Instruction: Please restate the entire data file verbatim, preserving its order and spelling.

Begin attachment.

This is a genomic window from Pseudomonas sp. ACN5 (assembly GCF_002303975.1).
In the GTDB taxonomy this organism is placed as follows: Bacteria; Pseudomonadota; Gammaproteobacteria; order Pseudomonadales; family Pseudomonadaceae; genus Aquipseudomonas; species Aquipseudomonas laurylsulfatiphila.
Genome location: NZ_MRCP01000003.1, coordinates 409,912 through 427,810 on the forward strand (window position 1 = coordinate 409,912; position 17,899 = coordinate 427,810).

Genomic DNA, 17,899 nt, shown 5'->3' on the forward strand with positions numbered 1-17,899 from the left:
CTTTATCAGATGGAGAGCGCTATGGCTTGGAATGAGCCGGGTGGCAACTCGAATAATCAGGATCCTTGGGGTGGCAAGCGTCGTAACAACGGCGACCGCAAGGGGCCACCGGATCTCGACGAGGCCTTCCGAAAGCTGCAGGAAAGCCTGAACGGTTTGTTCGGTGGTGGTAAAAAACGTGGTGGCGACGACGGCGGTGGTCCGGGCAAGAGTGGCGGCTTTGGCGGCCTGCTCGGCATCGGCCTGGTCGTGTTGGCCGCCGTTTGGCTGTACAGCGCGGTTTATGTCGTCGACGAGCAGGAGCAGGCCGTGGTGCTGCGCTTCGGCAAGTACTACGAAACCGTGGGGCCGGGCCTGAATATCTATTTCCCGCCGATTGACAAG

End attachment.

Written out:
This is a genomic window from Pseudomonas sp. ACN5 (assembly GCF_002303975.1).
In the GTDB taxonomy this organism is placed as follows: Bacteria; Pseudomonadota; Gammaproteobacteria; order Pseudomonadales; family Pseudomonadaceae; genus Aquipseudomonas; species Aquipseudomonas laurylsulfatiphila.
Genome location: NZ_MRCP01000003.1, coordinates 409,912 through 427,810 on the forward strand (window position 1 = coordinate 409,912; position 17,899 = coordinate 427,810).

Genomic DNA, 17,899 nt, shown 5'->3' on the forward strand with positions numbered 1-17,899 from the left:
CTTTATCAGATGGAGAGCGCTATGGCTTGGAATGAGCCGGGTGGCAACTCGAATAATCAGGATCCTTGGGGTGGCAAGCGTCGTAACAACGGCGACCGCAAGGGGCCACCGGATCTCGACGAGGCCTTCCGAAAGCTGCAGGAAAGCCTGAACGGTTTGTTCGGTGGTGGTAAAAAACGTGGTGGCGACGACGGCGGTGGTCCGGGCAAGAGTGGCGGCTTTGGCGGCCTGCTCGGCATCGGCCTGGTCGTGTTGGCCGCCGTTTGGCTGTACAGCGCGGTTTATGTCGTCGACGAGCAGGAGCAGGCCGTGGTGCTGCGCTTCGGCAAGTACTACGAAACCGTGGGGCCGGGCCTGAATATCTATTTCCCGCCGATTGACAAG